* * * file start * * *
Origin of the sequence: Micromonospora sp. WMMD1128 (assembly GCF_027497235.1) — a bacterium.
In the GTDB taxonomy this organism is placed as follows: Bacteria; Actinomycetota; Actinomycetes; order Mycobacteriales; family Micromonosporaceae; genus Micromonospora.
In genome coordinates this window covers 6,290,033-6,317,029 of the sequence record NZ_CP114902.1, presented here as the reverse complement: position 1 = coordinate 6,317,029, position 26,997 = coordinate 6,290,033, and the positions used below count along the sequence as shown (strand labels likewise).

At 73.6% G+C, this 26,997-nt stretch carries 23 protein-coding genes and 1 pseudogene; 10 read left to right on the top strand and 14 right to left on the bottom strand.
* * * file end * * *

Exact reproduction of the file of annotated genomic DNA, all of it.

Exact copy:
Origin of the sequence: Micromonospora sp. WMMD1128 (assembly GCF_027497235.1) — a bacterium.
In the GTDB taxonomy this organism is placed as follows: Bacteria; Actinomycetota; Actinomycetes; order Mycobacteriales; family Micromonosporaceae; genus Micromonospora.
In genome coordinates this window covers 6,290,033-6,317,029 of the sequence record NZ_CP114902.1, presented here as the reverse complement: position 1 = coordinate 6,317,029, position 26,997 = coordinate 6,290,033, and the positions used below count along the sequence as shown (strand labels likewise).

At 73.6% G+C, this 26,997-nt stretch carries 23 protein-coding genes and 1 pseudogene; 10 read left to right on the top strand and 14 right to left on the bottom strand.